Out of the blue, Ireland have a problem. Giovanni Trapattoni spent much of January urging Robbie Keane to leave White Hart Lane for basically anywhere that could offer him first team football, but he was less plussed about Shay Given. ‘Goalkeepers are different’ was the crux of his argument – a striker needs playing time to be at his best, but apparently a goalkeeper can spend months on the bench and not suffer any huge downturn in performance. It’s an interesting theory, but not one we’ll see the conclusion of in the near future.
Given has been ruled out of Ireland’s Euro 2012 qualifier against Macedonia .A shoulder injury picked up in the warm-up for the Europa League game against Aris means he’s likely to be out of action for a month and – according to more pessimistic reports – it’s possible he won’t be seen in competitive action again until next season. In his absence, Trapattoni is likely to turn to Keiren Westwood. The Coventry keeper is one of the most highly rated keepers outside of the Premier League, but with little room for error in their bid to reach their first major tournament in 10 years, having to blood an international rookie is far from ideal.
To a degree, it’s also a problem of Trapattoni’s making. “I am disappointed that Shay will not be able make it in for the Macedonia qualifier due to a shoulder injury,” Trap is reported to have said in a statement so uncharacteristically brief it can only be the words of whoever writes the FAI’s press releases. While Given’s pursuit of an unassailable haul of international caps shows a refreshing desire to represent his country often absent from the modern star, it has had some negative consequences. When his first choice has been available, Giovanni Trapattoni has decided against giving the understudies much in the way of experience, but he may yet reap an unpleasant harvest when it comes to the crucial Euro 2012 qualifier next month.
That’s not to belittle the skills of Westwood. He’s an excellent keeper well capable of making light of Given’s absence, but he simply hasn’t had a whole lot of exposure to the international arena. It’s a psychological thing rather than a question of him being out of his depth. The tasks asked of him on the night will be strikingly similar to what he’s expected to do for Coventry a couple of times a week, but with the expectation of a nation on his shoulders, it’s going to be a lot more difficult. International football is littered with players who could do it at club level but not in the national jersey and equally players who look average at club level but then find their best form when handed the responsibility of representing the nation – the latter should be called ‘Klose Syndrome’. We don’t know what to expect from Westwood simply because his time with the national team has been so limited. At this stage, he should have amassed more than the handful of caps he has earned.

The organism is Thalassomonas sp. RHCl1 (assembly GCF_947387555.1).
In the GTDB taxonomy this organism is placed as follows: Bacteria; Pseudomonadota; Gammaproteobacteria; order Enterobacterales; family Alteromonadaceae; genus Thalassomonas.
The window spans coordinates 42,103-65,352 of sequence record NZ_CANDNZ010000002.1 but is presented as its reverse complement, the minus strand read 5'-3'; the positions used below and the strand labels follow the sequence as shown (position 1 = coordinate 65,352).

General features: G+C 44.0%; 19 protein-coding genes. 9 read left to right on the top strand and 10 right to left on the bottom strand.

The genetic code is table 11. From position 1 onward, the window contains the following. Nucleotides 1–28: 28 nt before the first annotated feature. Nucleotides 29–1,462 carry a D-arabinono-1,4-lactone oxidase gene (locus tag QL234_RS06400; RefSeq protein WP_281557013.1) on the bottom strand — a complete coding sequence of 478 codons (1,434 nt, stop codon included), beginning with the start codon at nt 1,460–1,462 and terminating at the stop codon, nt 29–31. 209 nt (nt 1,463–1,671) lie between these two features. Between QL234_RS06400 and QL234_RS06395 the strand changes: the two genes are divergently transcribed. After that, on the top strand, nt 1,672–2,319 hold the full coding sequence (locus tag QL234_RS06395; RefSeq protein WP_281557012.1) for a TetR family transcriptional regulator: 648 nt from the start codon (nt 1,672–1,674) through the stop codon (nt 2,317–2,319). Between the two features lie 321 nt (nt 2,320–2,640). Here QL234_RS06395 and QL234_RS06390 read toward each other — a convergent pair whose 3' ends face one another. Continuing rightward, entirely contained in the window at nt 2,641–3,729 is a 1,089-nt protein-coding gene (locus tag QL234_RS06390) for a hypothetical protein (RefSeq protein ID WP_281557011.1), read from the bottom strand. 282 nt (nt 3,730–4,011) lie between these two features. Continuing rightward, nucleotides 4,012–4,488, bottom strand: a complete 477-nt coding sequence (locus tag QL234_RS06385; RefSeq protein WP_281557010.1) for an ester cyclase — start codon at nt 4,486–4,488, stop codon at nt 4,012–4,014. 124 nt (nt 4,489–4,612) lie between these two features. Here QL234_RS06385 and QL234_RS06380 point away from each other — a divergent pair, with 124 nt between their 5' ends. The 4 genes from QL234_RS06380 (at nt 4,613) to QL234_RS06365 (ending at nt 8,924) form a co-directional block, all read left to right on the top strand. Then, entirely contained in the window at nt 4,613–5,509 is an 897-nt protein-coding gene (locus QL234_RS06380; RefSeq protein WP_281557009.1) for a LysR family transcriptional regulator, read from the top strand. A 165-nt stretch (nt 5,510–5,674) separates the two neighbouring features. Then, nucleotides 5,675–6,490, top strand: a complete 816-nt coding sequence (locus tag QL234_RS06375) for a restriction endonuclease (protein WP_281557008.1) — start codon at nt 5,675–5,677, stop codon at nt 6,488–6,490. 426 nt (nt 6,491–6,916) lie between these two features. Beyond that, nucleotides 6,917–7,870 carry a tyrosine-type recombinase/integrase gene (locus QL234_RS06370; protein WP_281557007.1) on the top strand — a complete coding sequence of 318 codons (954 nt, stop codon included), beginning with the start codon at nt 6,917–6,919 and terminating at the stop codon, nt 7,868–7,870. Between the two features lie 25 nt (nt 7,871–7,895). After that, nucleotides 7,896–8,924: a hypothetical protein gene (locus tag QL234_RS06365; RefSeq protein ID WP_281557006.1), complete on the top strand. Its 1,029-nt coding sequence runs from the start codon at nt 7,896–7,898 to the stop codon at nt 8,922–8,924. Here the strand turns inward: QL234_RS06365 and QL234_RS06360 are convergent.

Mistakes from Westwood shouldn’t be considered inevitable. He has a touch of class about him. During his team with the Sky Blues he has regularly claimed awards both from the club, the fans and the league. To watch him play is to watch a natural go about the job they were destined for. His reflexes, his reactions and his agility all seem to come remarkably easy to him. It’s easy to see why a move to the Premier League has been talked about for some time and was reportedly coming as Wigan expressed a strong interest in January. There are weaknesses however. Even this season, he has made a few concentration based errors by letting straightforward shots through him. His judgement in coming for and collecting crosses isn’t flawless either. When he gets it right he’s a commanding presence and his hands are good, but there have been times when those hands haven’t been in the right place at the right time.
If all goes well, Ireland won’t notice Given’s absence. And if it goes very well, Ireland could have at least one goalkeeper playing first team Premier League football next term.